Brazil’s Economy in Crisis
Brazil’s economy was for years one of the shining stars of globalization. Not accidently bourgeois economists speak about the BRICS – Brazil, Russia, India, China, South Africa – to name the most important countries of the South. Brazil experienced relatively high growth rates for a number of years – about +3.7% per year between 2000 and the beginning of the Great Recession in 2008. This economic growth helped the ruling class to keep a certain level of social peace.
However, Brazil could not escape the effects of the global crisis of capitalism. It has entered a recession in the past half year. Its GDP shrank by 0.5% in the third quarter 2013 compared with the previous three months (and minus 1.9% on an annualized basis). According to the investment bank Nomura, GDP might decline further in the fourth quarter. (3)
Inflation stands at 5.8% and is predicted to rise further to 5.92% in 2014, and to 10.5% at the end of that year. (4)
The rise of China as an imperialist power is also reflected in Brazil’s trade. China has already overtaken the USA as Brazil’s main trade partner and has become the number one country both for Brazil’s exports as well as imports.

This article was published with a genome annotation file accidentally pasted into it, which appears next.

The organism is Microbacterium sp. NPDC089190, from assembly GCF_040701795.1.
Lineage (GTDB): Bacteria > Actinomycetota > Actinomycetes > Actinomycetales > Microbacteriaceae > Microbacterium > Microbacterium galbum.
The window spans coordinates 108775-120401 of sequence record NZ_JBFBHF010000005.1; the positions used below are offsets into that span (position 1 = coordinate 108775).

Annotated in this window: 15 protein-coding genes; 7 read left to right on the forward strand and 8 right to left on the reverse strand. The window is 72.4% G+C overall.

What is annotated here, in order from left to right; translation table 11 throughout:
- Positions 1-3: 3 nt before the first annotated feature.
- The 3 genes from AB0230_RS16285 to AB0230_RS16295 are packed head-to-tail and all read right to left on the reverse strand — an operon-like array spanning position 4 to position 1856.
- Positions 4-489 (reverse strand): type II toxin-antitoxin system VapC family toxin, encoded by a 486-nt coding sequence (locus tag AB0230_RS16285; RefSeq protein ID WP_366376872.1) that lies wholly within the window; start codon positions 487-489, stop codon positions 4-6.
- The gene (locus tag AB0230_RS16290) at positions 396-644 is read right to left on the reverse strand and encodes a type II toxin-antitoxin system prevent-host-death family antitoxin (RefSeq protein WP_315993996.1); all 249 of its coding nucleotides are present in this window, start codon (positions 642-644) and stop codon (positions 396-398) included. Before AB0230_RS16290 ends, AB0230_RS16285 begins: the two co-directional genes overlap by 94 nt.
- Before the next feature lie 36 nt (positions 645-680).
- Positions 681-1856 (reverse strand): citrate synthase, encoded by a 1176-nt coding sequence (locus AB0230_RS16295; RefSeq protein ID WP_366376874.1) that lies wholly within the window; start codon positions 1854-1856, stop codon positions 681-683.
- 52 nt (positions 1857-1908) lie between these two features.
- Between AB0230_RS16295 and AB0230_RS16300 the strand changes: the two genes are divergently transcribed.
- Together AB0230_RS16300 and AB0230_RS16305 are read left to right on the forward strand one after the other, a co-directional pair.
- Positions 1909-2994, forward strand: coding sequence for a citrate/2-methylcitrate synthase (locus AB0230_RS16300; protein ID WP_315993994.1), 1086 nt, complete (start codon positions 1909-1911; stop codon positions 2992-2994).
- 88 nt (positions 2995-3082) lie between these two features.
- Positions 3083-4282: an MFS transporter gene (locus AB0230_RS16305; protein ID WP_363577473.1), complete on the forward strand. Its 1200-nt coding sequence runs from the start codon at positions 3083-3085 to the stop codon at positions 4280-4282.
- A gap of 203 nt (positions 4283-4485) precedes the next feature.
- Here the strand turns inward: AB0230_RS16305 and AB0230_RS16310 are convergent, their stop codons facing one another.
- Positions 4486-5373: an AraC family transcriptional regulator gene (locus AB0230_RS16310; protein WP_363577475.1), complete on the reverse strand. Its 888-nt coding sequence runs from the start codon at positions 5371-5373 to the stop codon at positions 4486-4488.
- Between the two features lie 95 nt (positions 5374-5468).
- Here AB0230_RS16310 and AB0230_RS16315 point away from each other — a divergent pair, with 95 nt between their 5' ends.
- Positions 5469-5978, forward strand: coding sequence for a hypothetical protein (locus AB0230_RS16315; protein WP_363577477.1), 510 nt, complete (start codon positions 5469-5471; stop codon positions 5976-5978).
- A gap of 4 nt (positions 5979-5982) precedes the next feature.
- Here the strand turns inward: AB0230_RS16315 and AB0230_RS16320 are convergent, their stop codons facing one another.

While Brazil is a relatively industrialized country, is remains a semi-colony, i.e. a country which is dependent on the imperialist Great Powers and super-exploited by the North American, Western European, Chinese and Japanese monopoly capital. Currently foreign capital provides 15.1% of Brazil’s annual capital formation. (5) In addition Brazil has to pay nearly 1/5 of its export income to pay for its debts to foreign banks. (6)
Brazil’s bourgeoisie will do everything in its power to put the consequences of dependency as well as of its current recession on the shoulders of the working class and the poor peasants.
The Football World Cup 2014 as cover for anti-working class policy